They may have been the plague upon many a Seventies home, depressingly gathering dust in the downstairs loo, but decades later, faux flowers are in full bloom again. This renaissance has less to do with dodgy decor nostalgia than it does modern manufacturing developments, which make it difficult to tell the best from the real deal (short of sniffing them, that is). Realistic texture, colour gradation and intricate attention to detail is key: tell-tale, tacky nylon is out, replaced by delicate, hand-dyed materials. High-quality faux flowers are often made from wax-coated silk or high-grade, plastic-based fabrics such as latex.

The joy of artificial flowers is that you can indulge your creative side, mixing and matching species that may not grow in the same season naturally. They are also pollen free, to the relief of allergy sufferers and pet owners (flowers including lilies and tulips can be poisonous to animals). Purists can save money by bulking out organic bouquets with “fauxliage” and you can have fun using it to decorate mirrors, bed frames and even yourself, rather than being confined to a vase. Like anything, you get what you pay for, but bear in mind that faux flowers will last for years with care. Keep them in a cool, dry place away from direct sunlight to stop creamy petals from yellowing and clean them using a hairdryer on a gentle setting. 

There is a huge range available but the quality varies. Check for signs of fraying (common among cheaper silk flowers) and, if your budget allows, choose brands that handcraft each stem individually, mimicking the beautiful spontaneity of nature. Ideally, malleable wire will run through the stems and leaves, allowing you to bend and style them into an artistic and realistic arrangements. Here is our pick of the faux bunch, all closely examined in person and displayed around our flat before recommendation so you can be sure to make an informed choice.

Garden Rose Bunch: £98 for large, £42 for small, Oka

Made from a mix of the finest silk and synthetic materials, design-led British brand Oka’s flowers are the go-to for interior stylists and fussy celebrities. There are over 100 varieties sold individually or you can buy ready-made arrangements. This bouquet of red, white and pink roses will be a sure-fire hit for a special occasion. Fat-headed blooms packed with expertly-dyed petals are offset by closed buds and others that have only just begun to unfurl, making for a brilliant deception that adds instant class with its cleverness. The stems have prickly plastic thorns. Try adding a few drops of oil or burning a rose-fragranced candle nearby for authenticity.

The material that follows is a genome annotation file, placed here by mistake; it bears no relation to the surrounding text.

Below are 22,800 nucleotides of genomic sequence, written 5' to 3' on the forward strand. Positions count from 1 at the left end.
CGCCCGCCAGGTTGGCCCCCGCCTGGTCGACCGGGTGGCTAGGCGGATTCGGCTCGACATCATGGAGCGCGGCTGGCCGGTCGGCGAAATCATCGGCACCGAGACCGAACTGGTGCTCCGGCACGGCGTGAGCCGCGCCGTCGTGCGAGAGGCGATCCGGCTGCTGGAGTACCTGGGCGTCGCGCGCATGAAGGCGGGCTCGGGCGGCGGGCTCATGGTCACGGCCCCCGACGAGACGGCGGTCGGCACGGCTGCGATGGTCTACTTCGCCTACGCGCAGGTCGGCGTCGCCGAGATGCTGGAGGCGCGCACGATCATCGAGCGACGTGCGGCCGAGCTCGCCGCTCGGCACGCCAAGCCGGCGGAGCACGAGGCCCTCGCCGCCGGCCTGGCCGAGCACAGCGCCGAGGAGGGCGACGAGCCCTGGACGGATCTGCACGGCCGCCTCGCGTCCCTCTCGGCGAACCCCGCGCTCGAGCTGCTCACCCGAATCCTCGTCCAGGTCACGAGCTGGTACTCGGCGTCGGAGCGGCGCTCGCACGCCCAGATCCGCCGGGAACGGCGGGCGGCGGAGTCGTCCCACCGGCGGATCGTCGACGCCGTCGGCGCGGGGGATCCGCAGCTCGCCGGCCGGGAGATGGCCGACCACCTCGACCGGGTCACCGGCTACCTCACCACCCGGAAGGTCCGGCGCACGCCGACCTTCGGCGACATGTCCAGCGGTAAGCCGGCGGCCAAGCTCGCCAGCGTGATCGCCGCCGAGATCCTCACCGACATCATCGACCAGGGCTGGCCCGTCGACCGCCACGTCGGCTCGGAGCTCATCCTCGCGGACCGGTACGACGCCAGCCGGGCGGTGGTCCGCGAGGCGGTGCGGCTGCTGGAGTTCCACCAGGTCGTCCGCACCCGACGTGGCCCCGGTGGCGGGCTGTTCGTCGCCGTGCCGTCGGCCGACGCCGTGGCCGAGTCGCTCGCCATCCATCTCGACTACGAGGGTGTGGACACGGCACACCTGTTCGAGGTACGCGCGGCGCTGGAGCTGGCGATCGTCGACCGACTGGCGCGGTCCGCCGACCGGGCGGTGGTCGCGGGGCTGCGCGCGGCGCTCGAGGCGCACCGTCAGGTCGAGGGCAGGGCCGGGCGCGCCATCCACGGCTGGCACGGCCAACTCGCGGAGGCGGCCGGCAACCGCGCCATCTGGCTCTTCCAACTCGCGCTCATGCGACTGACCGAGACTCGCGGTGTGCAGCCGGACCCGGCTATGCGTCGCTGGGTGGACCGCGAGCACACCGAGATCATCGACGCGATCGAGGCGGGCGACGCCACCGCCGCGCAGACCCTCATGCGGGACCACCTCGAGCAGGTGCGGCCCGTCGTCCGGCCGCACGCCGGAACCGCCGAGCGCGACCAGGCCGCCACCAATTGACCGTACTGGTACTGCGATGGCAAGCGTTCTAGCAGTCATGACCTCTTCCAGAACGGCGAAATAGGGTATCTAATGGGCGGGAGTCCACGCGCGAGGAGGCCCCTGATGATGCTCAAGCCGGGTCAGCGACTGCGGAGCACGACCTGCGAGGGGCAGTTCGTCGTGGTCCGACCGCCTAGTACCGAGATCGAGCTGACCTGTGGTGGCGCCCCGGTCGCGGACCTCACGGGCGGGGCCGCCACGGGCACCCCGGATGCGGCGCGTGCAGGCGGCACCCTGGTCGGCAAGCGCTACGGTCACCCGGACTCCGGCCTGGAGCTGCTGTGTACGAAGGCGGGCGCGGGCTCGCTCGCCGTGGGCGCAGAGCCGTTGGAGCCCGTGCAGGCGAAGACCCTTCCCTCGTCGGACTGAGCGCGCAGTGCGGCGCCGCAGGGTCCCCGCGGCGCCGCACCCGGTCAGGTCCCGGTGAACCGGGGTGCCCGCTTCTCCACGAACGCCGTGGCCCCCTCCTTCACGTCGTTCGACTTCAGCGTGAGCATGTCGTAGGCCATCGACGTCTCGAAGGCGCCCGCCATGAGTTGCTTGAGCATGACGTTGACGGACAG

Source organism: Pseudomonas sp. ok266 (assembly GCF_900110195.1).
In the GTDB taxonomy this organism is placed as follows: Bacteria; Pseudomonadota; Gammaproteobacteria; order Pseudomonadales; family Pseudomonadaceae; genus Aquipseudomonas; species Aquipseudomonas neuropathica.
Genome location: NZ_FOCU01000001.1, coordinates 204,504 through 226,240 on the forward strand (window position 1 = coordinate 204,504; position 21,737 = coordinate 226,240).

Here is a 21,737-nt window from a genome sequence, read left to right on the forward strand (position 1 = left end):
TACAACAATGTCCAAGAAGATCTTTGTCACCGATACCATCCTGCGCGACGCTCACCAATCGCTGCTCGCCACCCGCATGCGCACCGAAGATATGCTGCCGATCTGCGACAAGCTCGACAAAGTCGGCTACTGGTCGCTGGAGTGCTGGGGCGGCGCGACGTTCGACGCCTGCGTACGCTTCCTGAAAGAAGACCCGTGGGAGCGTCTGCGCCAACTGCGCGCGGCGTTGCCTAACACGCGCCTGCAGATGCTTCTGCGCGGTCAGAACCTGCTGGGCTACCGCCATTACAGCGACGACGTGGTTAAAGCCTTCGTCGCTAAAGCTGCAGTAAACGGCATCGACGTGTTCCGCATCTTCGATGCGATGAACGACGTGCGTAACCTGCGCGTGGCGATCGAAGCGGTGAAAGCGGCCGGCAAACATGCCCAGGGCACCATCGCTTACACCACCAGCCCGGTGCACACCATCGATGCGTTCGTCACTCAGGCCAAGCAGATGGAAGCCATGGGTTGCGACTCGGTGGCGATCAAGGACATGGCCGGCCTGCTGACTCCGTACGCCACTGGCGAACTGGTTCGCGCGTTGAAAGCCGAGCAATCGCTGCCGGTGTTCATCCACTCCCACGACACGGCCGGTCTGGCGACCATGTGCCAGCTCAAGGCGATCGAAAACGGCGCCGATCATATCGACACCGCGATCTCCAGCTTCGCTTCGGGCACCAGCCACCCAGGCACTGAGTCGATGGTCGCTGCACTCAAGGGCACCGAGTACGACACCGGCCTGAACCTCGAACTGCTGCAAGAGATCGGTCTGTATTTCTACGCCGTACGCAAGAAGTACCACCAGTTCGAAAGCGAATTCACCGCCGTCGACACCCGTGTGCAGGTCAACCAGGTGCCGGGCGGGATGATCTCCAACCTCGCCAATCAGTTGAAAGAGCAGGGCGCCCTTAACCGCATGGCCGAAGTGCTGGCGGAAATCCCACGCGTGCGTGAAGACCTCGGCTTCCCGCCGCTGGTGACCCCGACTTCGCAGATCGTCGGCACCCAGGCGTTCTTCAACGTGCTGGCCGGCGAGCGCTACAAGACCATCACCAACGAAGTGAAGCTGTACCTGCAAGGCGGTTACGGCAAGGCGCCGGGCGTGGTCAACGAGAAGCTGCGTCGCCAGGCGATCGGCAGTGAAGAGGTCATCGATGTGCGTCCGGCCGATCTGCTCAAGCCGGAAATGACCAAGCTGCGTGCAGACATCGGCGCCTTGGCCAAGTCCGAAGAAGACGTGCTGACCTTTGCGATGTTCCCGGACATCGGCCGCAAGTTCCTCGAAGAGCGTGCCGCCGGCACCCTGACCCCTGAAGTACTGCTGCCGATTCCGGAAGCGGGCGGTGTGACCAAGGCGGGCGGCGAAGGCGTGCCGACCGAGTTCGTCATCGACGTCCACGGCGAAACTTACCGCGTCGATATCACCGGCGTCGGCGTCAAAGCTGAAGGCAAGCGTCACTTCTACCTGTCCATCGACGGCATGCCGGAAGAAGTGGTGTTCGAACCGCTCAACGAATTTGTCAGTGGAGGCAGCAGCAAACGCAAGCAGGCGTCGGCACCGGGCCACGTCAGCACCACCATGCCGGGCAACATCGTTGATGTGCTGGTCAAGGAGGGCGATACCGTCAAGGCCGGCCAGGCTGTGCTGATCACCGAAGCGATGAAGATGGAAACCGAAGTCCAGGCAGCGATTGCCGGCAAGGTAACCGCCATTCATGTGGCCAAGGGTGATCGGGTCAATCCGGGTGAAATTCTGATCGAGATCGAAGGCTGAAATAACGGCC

Wyld Home Romantic Valentine’s Bouquet: £65, Wyld Home

If you want to surprise a special someone but think roses would be too much, we recommend this classy bouquet from independent Shropshire boutique Wyld Home. The dainty gypsophila is extremely realistic – a tough feat to pull off when the real flowers are so delicate – the purple ranunculus add a pop of colour and it is refreshing to see so much attention paid to the leaves, all of which have different textures from waxy to velvety, and are shaped as they would be if plucked from the hedges. Each arrangement is custom-made and hand-tied, with the stems wired for further personalisation. Delivery is free. You can also buy over 80 stems separately – this range is particularly good if you want to create a natural looking wild flower arrangement.

Abigail Ahern Hydrangea Green: £15 for one, Trouva

This bestselling stem from maximalist hero Abigail Ahern is a strong staple to add to your collection as it looks lovely paired with anything, from more flamboyant flora to understated foliage. Hand-painted fabric has been attached to resin stems that can be put in water to ramp up the illusory effect. Despite this, Ahern recommends popping your flowers into an opaque glass to hide the “distracting” stems and maximise the impact of the blooms. She suggests stocking up on flowers of one type or colour if you are daunted by the prospect of arranging. These hydrangeas would look fantastic tumbling over a vase en mass as a centrepiece, their dainty-looking yet sturdy heads promising to fool guests. There are also a small selection of bouquets to choose from.

Aranthine Blooms Blue Agapanthus: £10 per stem, Amaranthine Blooms

Hong Kong and London-based Amaranthine Blooms has an impressive selection of high-quality stems. Amid its 100-strong range, the variety of greenery and foliage stands out, as well as its flowers in colours less common in the faux world, such as the blue agapanthus. Natural looking leaves and stems are free from that tell-tale plastic shine. The delicate, veined petals on the flowers are some of the most realistic we’ve seen and soft wires make stems easy to style. Amaranthine also offers bunches of six stems and bouquets if you need a helping hand with your display.